New Laws Boost Treatment of Opioid Abuse, Mental Health Access

Gov. Bruce Rauner says a suite of new laws will “dramatically improve” mental health and addiction treatment in Illinois as part of a larger effort to address the state’s opioid crisis.

Thanks to our sponsors:

View all sponsors

Last year, there were 2,110 opioid overdose deaths in Illinois, according to public health officials. A 24/7 hotline that launched late last year to help those impacted by addiction to opioids and other substances has received more than 5,000 calls in its first eight months, according to the Illinois Department of Public Health.

“This is no time for moral platitudes, judgment or shame,” Rauner said Wednesday. “We need comprehensive, evidence-based solutions.”

RELATED: Is the Opioid Epidemic Leaving Chronic Pain Patients Out in the Cold?

Among the bills signed by Rauner this week: Senate Bill 682, which provides some addicts with immediate access to outpatient treatment by removing “an administrative barrier,” said state Sen. John Mulroe, chief sponsor of the bill.

“When a provider determines that an individual with a substance abuse addiction needs immediate treatment that is medically critical, prior authorization from an insurance company can cause delay in care,” Mulroe explained. “That delay in care has resulted in death.”

If an insurance company denies treatment, SB 682 requires the plan to cover outpatient treatment for 72 hours while the patient challenges the denial.

“It gives those in need the option for immediate coverage while they determine future coverage,” said Illinois Department of Insurance Director Jennifer Hammer. “It provides the support these people need at the right place at the right time. We hope it will encourage treatment and save and improve countless lives.”

Also signed by Rauner this week:

Senate Bill 3023 allows law enforcement agencies to establish programs that deflect addicts away from jail and into treatment programs.

“Our police officers want to help us solve the problem, not just punish people,” Rauner said. “This effort builds community and allows our law enforcement and peace officers a way to give people help instead of a criminal record.”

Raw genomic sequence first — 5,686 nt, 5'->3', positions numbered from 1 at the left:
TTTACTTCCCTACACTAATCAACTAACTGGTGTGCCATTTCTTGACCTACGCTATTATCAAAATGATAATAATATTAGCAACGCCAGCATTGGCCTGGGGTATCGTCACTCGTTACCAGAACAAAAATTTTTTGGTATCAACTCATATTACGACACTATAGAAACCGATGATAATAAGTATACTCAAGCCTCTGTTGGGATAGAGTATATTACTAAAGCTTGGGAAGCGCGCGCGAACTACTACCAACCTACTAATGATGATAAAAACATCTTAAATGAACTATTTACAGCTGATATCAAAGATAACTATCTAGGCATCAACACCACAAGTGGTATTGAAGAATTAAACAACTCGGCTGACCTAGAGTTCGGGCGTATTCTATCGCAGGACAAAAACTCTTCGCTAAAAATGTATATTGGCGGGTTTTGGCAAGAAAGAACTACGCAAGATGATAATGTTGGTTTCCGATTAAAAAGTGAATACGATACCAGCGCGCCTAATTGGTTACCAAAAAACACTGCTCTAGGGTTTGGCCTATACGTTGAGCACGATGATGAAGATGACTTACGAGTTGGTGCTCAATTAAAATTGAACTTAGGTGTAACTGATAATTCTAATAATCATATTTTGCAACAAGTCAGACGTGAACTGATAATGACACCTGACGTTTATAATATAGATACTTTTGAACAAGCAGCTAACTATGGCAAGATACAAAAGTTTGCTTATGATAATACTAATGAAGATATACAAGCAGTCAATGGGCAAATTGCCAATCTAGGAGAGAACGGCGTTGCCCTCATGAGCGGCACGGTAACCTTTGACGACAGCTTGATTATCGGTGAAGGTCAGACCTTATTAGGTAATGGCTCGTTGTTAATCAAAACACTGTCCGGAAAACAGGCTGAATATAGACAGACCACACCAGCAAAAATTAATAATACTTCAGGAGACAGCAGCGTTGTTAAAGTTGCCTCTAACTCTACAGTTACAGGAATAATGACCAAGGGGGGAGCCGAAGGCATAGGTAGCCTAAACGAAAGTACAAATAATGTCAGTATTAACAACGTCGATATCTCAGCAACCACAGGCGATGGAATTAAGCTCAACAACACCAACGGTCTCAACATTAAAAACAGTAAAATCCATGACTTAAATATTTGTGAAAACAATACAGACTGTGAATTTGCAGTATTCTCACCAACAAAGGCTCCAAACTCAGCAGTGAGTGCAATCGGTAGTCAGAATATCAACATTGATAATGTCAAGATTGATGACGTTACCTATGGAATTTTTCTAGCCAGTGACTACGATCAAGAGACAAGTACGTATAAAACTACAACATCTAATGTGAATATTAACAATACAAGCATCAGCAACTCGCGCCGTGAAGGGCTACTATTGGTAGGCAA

The legislation is modeled off of the Safe-Passage program in Dixon, which has diverted 215 people into treatment, according to state Rep. Tom Demmer, who co-sponsored the legislation.

“This has resulted in a 39-percent reduction in arrests for drug crimes, as well as properly deflecting people to get the medically driven substance abuse help they need instead of making it difficult for them to get help because of a criminal record,” Demmer said.

Senate Bill 1707 improves insurance companies’ coverage of mental health and substance use disorder treatments, and strengthens the ability of the Illinois Department of Insurance to protect consumers.

“This law is putting the ability to treat people and get them well back in the hands of providers,” Rauner said. “It lets providers do their jobs saving lives.”

Among other things, the bill ensures that insurance companies do not exclude prescription coverage and related support services to those with court-ordered addiction treatments programs. “These medications are a critical component in the state’s efforts to combat the opioid crisis and get people, including those who are ordered by the court to seek treatment, the help they need,” Hammer said. “This isn’t just about rules and regulations, it’s about not giving up on people.”

Senate Bill 2951 allows the Illinois Department of Healthcare and Family Services to apply for a waiver that would allow for the treatment of serious mental illness on the first episode of psychosis.

And Senate Bill 3049 expands access to behavioral and mental health experts for Medicaid patients by allowing them to use telehealth technology.

All measures signed by Rauner are effective Jan. 1, 2019, with the exception of SB 2951, which is effective immediately.

Contact Kristen Thometz: @kristenthometz | kthometz@wttw.com | (773) 509-5452


Related stories

New Illinois Law Broadens Synthetic Marijuana Ban, Closes Loophole

How Chicago Hospitals are Addressing the Opioid Epidemic

How to Address Rising Suicide Rates in the US


Thanks to our sponsors:

View all sponsors

Thanks to our sponsors:

View all sponsors